Peoria Heights, Illinois facts for kids
Quick facts for kidsPeoria Heights
Tower Park water tower, 1970
|Area||6.97 sq mi (18 km²)|
|- land||2.65 sq mi (7 km²)|
|- water||4.32 sq mi (11 km²)|
|Density||2,509.0 /sq mi (969 /km²)|
|- summer (DST)||CDT (UTC-5)|
Peoria Heights is a village lying almost entirely in Peoria County in the U.S. state of Illinois. The population was 6,156 at the 2010 census, down from 6,635 in 2000. Peoria Heights is a suburb of Peoria and is surrounded by the city except for its eastern boundary on Peoria Lake, a relatively wider section of the Illinois River. It is part of the Peoria, Illinois Metropolitan Statistical Area.
According to the 2010 census, Peoria Heights has a total area of 6.969 square miles (18.05 km2), of which 2.65 square miles (6.86 km2) (or 38.03%) is land and 4.319 square miles (11.19 km2) (or 61.97%) is water. That most of the village is water is due to the fact that most of Upper Peoria Lake lies within its boundaries; this can be seen on official state maps.
Topographically, the village can be roughly divided into three zones. The Illinois River floodplain, the bluff, and the plateau. While its eastern border is fairly regular with the river's edge, the rest of its municipal border, with Peoria, is quite irregular and convoluted.
According to the Census Bureau records through 2007, Peoria Heights lies in three counties (Peoria, Woodford, and Tazewell). While neither Tazewell nor Woodford counties consider Peoria Heights to be within their jurisdiction, the state of Illinois does show that across Peoria Lake from the rest of the village, a small, uninhabited area exists both within Peoria Heights and Woodford County. However, the Census Bureau claim that Peoria Heights is also within Tazewell County is unsupported by any state, county, or municipal websites.
The village is perhaps most noteworthy for its Grand View Drive, a residential street on top of the bluff overlooking the Illinois River with many elegant homes and a country club. The road also has several panoramic look-outs of the river and beyond into Tazewell and Woodford counties as well as a park with a children's playground, picnic area, and baseball diamond. Teddy Roosevelt purportedly called the street the "World's Most Beautiful Drive" when he visited the Peoria area in October 1910; WMBD, a local radio and TV station, gets its call letters from Roosevelt's expression.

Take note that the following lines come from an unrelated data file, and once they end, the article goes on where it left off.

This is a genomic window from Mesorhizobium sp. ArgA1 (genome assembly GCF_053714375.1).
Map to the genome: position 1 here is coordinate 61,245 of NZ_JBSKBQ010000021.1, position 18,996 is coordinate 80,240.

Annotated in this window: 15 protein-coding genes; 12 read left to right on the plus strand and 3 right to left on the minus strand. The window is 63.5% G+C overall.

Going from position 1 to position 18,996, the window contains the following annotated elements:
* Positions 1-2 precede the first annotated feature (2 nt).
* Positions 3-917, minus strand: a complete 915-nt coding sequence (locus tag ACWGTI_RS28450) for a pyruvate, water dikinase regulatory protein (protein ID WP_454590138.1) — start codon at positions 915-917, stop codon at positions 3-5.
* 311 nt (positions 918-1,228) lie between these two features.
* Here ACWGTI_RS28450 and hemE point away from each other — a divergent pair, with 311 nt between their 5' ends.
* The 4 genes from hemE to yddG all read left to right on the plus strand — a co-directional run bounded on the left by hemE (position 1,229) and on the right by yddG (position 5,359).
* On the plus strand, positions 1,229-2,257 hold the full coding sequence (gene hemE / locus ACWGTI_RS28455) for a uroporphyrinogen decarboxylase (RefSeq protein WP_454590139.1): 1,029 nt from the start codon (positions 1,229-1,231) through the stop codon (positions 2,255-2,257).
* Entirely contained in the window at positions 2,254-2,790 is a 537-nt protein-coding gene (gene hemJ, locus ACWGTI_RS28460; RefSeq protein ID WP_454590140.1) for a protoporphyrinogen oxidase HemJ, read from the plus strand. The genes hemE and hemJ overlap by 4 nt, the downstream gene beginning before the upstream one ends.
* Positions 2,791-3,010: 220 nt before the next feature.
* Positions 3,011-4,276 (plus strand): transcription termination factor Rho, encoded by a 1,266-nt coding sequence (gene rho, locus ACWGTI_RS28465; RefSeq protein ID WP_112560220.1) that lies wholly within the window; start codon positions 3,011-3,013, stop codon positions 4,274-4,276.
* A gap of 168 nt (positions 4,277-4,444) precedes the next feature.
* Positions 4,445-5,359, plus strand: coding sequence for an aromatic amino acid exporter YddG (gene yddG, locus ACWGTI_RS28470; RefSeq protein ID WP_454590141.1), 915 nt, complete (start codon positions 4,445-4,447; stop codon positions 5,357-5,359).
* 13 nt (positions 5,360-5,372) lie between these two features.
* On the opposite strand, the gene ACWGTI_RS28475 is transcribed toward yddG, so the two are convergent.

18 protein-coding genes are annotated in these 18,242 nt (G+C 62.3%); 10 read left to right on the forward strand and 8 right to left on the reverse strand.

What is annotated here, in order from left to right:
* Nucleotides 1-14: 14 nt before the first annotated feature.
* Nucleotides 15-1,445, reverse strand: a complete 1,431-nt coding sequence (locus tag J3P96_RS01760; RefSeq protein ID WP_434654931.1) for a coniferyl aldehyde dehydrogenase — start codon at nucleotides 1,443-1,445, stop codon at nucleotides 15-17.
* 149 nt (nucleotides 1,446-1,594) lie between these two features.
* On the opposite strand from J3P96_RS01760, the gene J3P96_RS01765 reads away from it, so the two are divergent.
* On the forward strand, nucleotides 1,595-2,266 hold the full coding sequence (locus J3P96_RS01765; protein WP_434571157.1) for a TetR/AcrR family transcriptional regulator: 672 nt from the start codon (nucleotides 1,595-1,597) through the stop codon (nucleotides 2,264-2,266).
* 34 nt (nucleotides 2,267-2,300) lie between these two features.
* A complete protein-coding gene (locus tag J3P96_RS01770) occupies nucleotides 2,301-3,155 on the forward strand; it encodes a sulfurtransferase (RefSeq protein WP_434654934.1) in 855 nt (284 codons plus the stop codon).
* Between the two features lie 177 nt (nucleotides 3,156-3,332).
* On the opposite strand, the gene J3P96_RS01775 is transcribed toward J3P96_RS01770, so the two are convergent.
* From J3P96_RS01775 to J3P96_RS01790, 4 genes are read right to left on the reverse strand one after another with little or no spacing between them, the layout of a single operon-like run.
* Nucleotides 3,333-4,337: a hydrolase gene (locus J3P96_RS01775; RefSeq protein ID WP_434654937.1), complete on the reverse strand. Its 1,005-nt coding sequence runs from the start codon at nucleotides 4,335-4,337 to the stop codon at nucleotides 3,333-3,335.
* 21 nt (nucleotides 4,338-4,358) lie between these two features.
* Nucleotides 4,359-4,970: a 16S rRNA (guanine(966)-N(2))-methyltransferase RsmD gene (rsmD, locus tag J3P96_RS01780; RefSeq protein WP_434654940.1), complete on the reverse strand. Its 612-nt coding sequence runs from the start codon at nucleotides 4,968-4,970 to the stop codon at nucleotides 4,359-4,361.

The town is also recognized by its distinct, red water tower. One can ascend the tower in an elevator and survey a sizable portion of Peoria, Tazewell, and Woodford counties. The tower forms the nucleus of Peoria Heights Tower Park. Tower Park is a centerpiece of the community which underwent sweeping and controversial renovations in 2002, costing the Village nearly $800,000.00. The nearby downtown business area includes upscale restaurants and shops. In addition to this water tower there is another modern tower on Toledo Avenue colored a distinctive Red, White, and Blue (the school district colors).
On and below the bluff, there are several parks and recreational areas. Forest Park Nature Center is a nature reserve on the bluff containing several miles of trails of varying difficulty and the village's only native prairie restoration site. The Pimiteoui Trail links up Forest Park Nature Center's visitor center with Grandview Drive. Bielfeldt Park is a more traditional park with sports fields, a paved trail, children's playground, and picnic area. The southern terminus of Grandview also sports a park with swings, slide, and pavilion.
The Duryea Motor Wagon Company once had a production facility nearby (the reason for the aforementioned visit by Teddy Roosevelt). The town was also the site of a brewery for Pabst Blue Ribbon. The closing of the Pabst brewery in 1982 had a severe impact on the local economy and population, from which the community has never completely recovered. The Peoria City mass transit company, CityLink, offers a History Trolley, which starts its tour in the Prospect Commercial Sector.
The Peoria Heights Public Library is located off Glen and is not far from Grandview Drive or Downtown Peoria Heights.
As of the census of 2000, there were 6,635 people, 3,122 households, and 1,657 families residing in the village. The population density was 2,509.0 people per square mile (970.4/km²). There were 3,331 housing units at an average density of 1,259.6 per square mile (487.2/km²). The racial makeup of the village was 92.89% White, 3.45% African American, 0.32% Native American, 1.07% Asian, 1.06% from other races, and 1.22% from two or more races. Hispanic or Latino of any race were 1.90% of the population.
There were 3,122 households out of which 22.0% had children under the age of 18 living with them, 39.5% were married couples living together, 9.7% had a female householder with no husband present, and 46.9% were non-families. 39.2% of all households were made up of individuals and 12.4% had someone living alone who was 65 years of age or older. The average household size was 2.10 and the average family size was 2.82.
In the village, the population was spread out with 20.3% under the age of 18, 9.4% from 18 to 24, 31.6% from 25 to 44, 22.8% from 45 to 64, and 16.0% who were 65 years of age or older. The median age was 38 years. For every 100 females there were 93.9 males. For every 100 females age 18 and over, there were 90.6 males.
The median income for a household in the village was $32,161, and the median income for a family was $42,545. Males had a median income of $33,408 versus $22,000 for females. The per capita income for the village was $20,999. About 6.7% of families and 8.8% of the population were below the poverty line, including 8.3% of those under age 18 and 6.6% of those age 65 or over.
Peoria Heights, Illinois Facts for Kids. Kiddle Encyclopedia.